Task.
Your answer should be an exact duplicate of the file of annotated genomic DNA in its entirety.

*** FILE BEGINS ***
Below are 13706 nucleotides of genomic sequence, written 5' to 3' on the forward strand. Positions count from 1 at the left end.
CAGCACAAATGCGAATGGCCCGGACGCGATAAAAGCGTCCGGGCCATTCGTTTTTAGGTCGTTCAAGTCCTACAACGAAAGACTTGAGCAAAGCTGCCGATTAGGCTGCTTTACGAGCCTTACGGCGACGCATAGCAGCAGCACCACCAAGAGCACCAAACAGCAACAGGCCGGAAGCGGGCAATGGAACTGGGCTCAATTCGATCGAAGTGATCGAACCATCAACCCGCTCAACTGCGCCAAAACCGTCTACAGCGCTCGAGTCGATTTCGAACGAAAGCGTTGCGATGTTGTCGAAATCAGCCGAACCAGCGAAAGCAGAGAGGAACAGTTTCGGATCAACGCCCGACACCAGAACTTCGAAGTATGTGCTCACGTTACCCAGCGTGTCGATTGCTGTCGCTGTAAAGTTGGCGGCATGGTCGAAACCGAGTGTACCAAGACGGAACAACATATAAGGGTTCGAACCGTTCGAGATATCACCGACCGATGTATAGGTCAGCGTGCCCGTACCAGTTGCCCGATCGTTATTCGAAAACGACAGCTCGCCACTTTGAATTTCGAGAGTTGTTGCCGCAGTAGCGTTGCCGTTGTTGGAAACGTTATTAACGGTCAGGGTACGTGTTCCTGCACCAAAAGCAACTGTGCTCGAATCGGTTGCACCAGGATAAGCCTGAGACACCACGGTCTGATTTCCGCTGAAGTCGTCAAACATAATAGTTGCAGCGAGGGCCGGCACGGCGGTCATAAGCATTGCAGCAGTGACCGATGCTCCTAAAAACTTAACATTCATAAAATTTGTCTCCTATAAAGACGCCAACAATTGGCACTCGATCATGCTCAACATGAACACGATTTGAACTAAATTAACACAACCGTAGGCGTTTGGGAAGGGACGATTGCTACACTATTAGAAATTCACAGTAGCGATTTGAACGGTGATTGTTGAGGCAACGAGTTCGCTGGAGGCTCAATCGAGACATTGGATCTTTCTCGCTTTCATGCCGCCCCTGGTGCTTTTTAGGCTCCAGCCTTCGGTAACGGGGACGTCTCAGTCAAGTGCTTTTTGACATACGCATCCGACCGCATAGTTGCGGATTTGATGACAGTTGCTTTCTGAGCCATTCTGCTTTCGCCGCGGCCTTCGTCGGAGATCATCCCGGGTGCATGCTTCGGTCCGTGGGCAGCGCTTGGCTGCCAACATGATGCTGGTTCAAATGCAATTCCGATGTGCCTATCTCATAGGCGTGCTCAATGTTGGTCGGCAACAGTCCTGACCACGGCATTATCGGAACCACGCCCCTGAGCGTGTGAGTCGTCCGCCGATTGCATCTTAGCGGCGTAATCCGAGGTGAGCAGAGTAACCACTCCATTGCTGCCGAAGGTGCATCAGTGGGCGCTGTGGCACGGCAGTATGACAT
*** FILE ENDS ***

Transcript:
Below are 13706 nucleotides of genomic sequence, written 5' to 3' on the forward strand. Positions count from 1 at the left end.
CAGCACAAATGCGAATGGCCCGGACGCGATAAAAGCGTCCGGGCCATTCGTTTTTAGGTCGTTCAAGTCCTACAACGAAAGACTTGAGCAAAGCTGCCGATTAGGCTGCTTTACGAGCCTTACGGCGACGCATAGCAGCAGCACCACCAAGAGCACCAAACAGCAACAGGCCGGAAGCGGGCAATGGAACTGGGCTCAATTCGATCGAAGTGATCGAACCATCAACCCGCTCAACTGCGCCAAAACCGTCTACAGCGCTCGAGTCGATTTCGAACGAAAGCGTTGCGATGTTGTCGAAATCAGCCGAACCAGCGAAAGCAGAGAGGAACAGTTTCGGATCAACGCCCGACACCAGAACTTCGAAGTATGTGCTCACGTTACCCAGCGTGTCGATTGCTGTCGCTGTAAAGTTGGCGGCATGGTCGAAACCGAGTGTACCAAGACGGAACAACATATAAGGGTTCGAACCGTTCGAGATATCACCGACCGATGTATAGGTCAGCGTGCCCGTACCAGTTGCCCGATCGTTATTCGAAAACGACAGCTCGCCACTTTGAATTTCGAGAGTTGTTGCCGCAGTAGCGTTGCCGTTGTTGGAAACGTTATTAACGGTCAGGGTACGTGTTCCTGCACCAAAAGCAACTGTGCTCGAATCGGTTGCACCAGGATAAGCCTGAGACACCACGGTCTGATTTCCGCTGAAGTCGTCAAACATAATAGTTGCAGCGAGGGCCGGCACGGCGGTCATAAGCATTGCAGCAGTGACCGATGCTCCTAAAAACTTAACATTCATAAAATTTGTCTCCTATAAAGACGCCAACAATTGGCACTCGATCATGCTCAACATGAACACGATTTGAACTAAATTAACACAACCGTAGGCGTTTGGGAAGGGACGATTGCTACACTATTAGAAATTCACAGTAGCGATTTGAACGGTGATTGTTGAGGCAACGAGTTCGCTGGAGGCTCAATCGAGACATTGGATCTTTCTCGCTTTCATGCCGCCCCTGGTGCTTTTTAGGCTCCAGCCTTCGGTAACGGGGACGTCTCAGTCAAGTGCTTTTTGACATACGCATCCGACCGCATAGTTGCGGATTTGATGACAGTTGCTTTCTGAGCCATTCTGCTTTCGCCGCGGCCTTCGTCGGAGATCATCCCGGGTGCATGCTTCGGTCCGTGGGCAGCGCTTGGCTGCCAACATGATGCTGGTTCAAATGCAATTCCGATGTGCCTATCTCATAGGCGTGCTCAATGTTGGTCGGCAACAGTCCTGACCACGGCATTATCGGAACCACGCCCCTGAGCGTGTGAGTCGTCCGCCGATTGCATCTTAGCGGCGTAATCCGAGGTGAGCAGAGTAACCACTCCATTGCTGCCGAAGGTGCATCAGTGGGCGCTGTGGCACGGCAGTATGACAT